Q. When trying to boost the comfort and winter warmth in my home, is it better to turn down the thermostat and place a space heater in the room we are using, or should I just turn up the thermostat? If a space heater is the answer, what kind is best?

We live in a 100-plus-year-old home with a forced air gas furnace. When it was installed in 2005 it was a high efficiency model.

Tacoma, Wash.

A. Dearest Anna,

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For me, the surest sign of the change of seasons isn’t the proliferation of pumpkins at the grocery store or neighborhood leaves gone scarlet and gold. It’s the sharp increase in questions about home heating that flow into my inbox like steam filling a radiator’s coils. I’d know winter was coming even if I camped out in this basement office 24/7.

So, what’s the best stay-toasty strategy? I am obligated to start with the disclaimer that it’s tough to give a precise answer without knowing the details of your home and heating system: Much depends on your square footage, how many rooms you’re space-heating, just how efficient your furnace is, and your willingness to wear puffy down pants in the living room.

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One more thing before we jump in: When I hear “hundred-year-old home,” I can’t help but think “bone-chilling draft.” Have you weatherized your house, Anna? If you’re getting the shivers even when the thermostat is set at a decent 68 degrees or so, the best solution might be to button up the place with a combination of insulation, energy-efficient doors and windows, and sealed-up leaks. The Department of Energy has lots of useful information on that here.

But assuming that your home is winter-ready, and you’re simply looking to save even more energy? Then yes, I think a space heater could be just the ticket — if you also dial that thermostat way down, and if you’re using the space heater in a small portion of your home, and if you choose the proper portable for the job.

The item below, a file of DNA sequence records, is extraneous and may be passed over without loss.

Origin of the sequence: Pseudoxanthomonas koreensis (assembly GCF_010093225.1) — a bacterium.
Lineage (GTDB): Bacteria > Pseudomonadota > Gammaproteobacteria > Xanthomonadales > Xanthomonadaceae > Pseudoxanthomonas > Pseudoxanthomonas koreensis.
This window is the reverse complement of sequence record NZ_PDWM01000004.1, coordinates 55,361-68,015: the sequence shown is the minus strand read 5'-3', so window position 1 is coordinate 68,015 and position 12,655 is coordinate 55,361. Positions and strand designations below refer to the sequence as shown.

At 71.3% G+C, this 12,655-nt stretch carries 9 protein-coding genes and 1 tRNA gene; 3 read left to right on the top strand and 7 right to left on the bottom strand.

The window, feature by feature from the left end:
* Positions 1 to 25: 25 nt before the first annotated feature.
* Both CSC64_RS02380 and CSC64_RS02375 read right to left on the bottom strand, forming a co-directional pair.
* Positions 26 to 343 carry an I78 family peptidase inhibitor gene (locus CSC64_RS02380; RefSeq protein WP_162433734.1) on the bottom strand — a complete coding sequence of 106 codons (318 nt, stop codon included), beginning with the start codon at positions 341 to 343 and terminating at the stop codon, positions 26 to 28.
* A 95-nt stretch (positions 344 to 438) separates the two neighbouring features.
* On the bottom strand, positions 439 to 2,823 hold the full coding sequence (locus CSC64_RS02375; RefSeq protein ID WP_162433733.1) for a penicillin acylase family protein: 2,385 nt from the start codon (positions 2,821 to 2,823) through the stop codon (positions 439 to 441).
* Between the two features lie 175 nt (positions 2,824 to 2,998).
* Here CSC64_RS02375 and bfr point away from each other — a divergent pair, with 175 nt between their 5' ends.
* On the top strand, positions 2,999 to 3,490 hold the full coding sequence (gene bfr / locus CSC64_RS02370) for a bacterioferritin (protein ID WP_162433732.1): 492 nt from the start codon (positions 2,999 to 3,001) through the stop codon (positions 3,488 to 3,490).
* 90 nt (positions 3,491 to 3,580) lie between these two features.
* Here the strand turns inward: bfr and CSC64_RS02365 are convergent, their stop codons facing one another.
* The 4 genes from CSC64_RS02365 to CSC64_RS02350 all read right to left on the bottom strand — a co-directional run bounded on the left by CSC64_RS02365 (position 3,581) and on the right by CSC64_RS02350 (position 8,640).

See, electric space heaters (the only type that are safe to use indoors) aren’t going to beat your gas furnace in overall efficiency. And most places, electricity is much more expensive than natural gas. Still, if you only need to cozy up a room or two, then the total energy use will probably still drop if you turn to portable heaters. But — and this is a big one — you need to crank down your central heat to offset what the mini-heater is using. I couldn’t find a definitive answer as to how low you need to go (most sources give some version of the vague “fairly cool”), though this guy gets away with a 45-degree thermostat when he’s using a space heater.

You’ll also need to be mindful of the space you’re heating with a portable unit. Broadly speaking, the room(s) must account for between one-half and one-third (or less) of your house’s total area. Any more than that, and you’ll probably actually increase your energy use with the blazing space heaters required. But if you’re envisioning cozy evenings with the whole family snuggled up in the den playing pinochle, Anna, then you’re on the right track.

If all this sounds doable so far, then all that remains is finding the right heater. Make sure you choose the one suited for the size of the room in which you intend to use it (most models will specify), and look for power-saving features like a thermostat and timer. It doesn’t make much sense to overheat your sanctuary in the process of under-heating the house, after all.

And which type to buy? I’d start by looking at a radiant heater, likely your most efficient choice. These little cookers emit infrared rays (as opposed to convection heaters, which circulate warm air), directly warming whoever sits in their path. They’re best for shorter time periods when you’re not moving around too much — think eating dinner, working at a desk, or the aforementioned pinochle game — and save energy because they’re not trying to heat the whole room. Move up to a convection-style model if you need a little more oomph.

Incidentally, readers in the market for an entirely new heating system should note that a heat pump with a zone control system can also adjust the temperature on a room-by-room basis. The pumps run on electricity, so you skip natural gas entirely, and they’re up to 40 percent more efficient that other electric systems.

Finally, Anna, don’t underestimate the power of heating yourself, not your home, this winter. It may sound obvious, but sweaters, wooly socks, stylish scarves, and well-placed throw blankets can make a huge difference in your comfort level, allowing you to dial down both forms of heat while keeping the rose in your toes.